Thursday, September 1, 2011

Still have Faith in the Fed?

Today, initial claims were slightly higher than expectations, 409.00K versus 407.00K estimate. The smoothed out 4-week moving average increased by 1,750 to 410.25K. Although continuing claims fell, as we had expected, they did not fall below expectations. Continuing claims for week of Aug. 20 stood at 3.735MM, down 18K from the previous week.

ISM came in above expectations as we had assumed yesterday. 50.6 was slightly higher than our estimate and above the 48.5 consensus. There was no revision to the July figure. Also, as we expected, we saw contraction (below 50.0) in production, new orders and backlog. Although employment was below the previous month, it remained above 50.0. 

Other economic indicators released included July construction spending and Q2 productivity levels and unit labor costs. All of those figures came in worse than expected. Although the construction data was for July, most stocks in the industrial goods sector and construction industry reacted very negatively to the news. We note that there may be a bounce, a temporary bounce, in construction, mainly due to the Irene hurricane.  Also, although this was for Q2, we note that lower productivity and rising labor costs are not good news for the jobs market.

The Fed-driven rally did not continue today, even though the ISM headline figure was better than expected. This could be a sign that anticipation of further monetary easing was mostly priced in. And it could pave the way for a volatile market tomorrow (Fri. 9/2), which is the big labor data day, going into the official Labor Day weekend.  We note that some of that volatility could be discounted due to the upcoming job market speech by President Obama next week.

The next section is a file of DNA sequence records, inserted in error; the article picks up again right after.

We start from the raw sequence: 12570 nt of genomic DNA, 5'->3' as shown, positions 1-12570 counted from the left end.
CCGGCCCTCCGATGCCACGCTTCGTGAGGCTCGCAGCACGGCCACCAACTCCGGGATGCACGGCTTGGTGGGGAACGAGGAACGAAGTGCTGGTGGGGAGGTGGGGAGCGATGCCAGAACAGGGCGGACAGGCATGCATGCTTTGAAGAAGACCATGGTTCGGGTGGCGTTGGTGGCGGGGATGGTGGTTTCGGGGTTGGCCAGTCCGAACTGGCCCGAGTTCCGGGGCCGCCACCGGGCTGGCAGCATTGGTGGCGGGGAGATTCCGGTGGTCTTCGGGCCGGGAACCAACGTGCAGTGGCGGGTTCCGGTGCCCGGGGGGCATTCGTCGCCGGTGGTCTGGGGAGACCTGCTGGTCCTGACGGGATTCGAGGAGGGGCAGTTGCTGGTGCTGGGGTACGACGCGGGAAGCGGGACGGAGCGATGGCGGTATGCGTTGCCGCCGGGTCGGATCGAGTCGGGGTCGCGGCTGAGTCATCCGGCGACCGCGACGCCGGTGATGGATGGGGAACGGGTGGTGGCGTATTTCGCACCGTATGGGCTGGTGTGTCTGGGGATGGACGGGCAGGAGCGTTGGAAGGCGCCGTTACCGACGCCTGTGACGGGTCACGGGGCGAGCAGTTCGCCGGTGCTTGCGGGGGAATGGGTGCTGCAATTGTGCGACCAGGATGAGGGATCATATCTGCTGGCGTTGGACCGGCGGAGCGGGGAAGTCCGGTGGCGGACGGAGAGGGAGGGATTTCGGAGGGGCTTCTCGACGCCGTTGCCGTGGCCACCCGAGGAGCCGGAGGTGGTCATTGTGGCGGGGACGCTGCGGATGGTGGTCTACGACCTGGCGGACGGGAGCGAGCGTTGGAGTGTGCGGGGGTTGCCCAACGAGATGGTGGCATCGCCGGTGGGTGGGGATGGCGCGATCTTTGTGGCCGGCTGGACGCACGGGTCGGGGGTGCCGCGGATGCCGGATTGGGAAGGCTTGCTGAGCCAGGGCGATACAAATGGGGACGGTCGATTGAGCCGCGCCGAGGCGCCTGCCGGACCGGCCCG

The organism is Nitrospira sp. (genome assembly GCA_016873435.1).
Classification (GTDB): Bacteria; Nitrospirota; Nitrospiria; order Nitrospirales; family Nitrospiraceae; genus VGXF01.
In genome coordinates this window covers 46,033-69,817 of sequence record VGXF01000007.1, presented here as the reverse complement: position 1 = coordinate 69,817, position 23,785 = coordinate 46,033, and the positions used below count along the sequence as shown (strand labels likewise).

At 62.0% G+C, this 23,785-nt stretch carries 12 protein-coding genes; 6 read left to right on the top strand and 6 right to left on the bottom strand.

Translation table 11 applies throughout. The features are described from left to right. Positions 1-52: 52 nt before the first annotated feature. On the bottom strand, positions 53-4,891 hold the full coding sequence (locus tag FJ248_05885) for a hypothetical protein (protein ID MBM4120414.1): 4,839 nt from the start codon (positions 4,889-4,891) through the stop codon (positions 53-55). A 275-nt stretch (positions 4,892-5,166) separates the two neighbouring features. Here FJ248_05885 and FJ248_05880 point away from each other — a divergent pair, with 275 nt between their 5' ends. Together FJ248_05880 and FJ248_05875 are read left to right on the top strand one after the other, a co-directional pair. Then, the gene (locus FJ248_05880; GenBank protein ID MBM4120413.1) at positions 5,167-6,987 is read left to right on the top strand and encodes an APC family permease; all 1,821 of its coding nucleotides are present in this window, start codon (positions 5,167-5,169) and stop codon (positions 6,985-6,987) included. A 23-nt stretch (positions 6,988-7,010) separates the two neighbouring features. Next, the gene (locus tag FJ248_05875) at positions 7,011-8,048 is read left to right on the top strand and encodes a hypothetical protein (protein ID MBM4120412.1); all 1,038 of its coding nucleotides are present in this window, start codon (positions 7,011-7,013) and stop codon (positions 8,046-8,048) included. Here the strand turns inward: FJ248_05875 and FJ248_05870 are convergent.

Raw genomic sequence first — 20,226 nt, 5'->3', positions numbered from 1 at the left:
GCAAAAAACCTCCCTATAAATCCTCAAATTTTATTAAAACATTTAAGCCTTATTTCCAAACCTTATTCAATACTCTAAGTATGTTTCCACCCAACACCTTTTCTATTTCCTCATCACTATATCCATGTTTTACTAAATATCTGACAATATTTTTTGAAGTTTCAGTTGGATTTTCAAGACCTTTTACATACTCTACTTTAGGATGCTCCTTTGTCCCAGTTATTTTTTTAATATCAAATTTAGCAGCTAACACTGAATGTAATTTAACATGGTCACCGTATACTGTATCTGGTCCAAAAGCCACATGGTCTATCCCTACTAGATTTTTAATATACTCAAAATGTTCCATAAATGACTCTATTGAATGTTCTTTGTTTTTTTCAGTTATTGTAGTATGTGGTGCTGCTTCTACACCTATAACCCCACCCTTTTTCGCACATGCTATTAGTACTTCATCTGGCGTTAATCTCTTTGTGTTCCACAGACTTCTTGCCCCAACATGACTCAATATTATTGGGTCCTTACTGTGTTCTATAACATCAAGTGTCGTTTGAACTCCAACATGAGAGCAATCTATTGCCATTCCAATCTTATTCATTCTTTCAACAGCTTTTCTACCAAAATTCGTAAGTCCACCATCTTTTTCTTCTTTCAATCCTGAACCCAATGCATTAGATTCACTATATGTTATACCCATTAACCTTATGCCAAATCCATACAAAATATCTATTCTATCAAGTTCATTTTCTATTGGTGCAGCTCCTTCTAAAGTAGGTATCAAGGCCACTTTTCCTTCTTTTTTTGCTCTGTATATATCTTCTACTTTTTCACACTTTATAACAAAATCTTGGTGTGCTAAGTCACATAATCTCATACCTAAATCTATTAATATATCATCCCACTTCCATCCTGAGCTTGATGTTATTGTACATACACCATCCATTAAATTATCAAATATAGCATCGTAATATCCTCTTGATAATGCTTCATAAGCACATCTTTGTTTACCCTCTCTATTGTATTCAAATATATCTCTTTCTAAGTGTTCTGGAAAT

In terms of tomorrow's payroll numbers, we do not have an estimate. We must note that although the employment indexes for most manufacturing data were not at contraction levels, initial claims and ADP data did indicate that the official employment numbers may come in below expectations. As mentioned earlier in the week, as long as the payroll numbers are not significantly worse than expectations, stocks will likely remain flat or could go up in anticipation of a Fed move. An upward move became a bit more likely after today's decline. But again, overall, we are not really sure where those employment numbers will fall.

No comments:

Post a Comment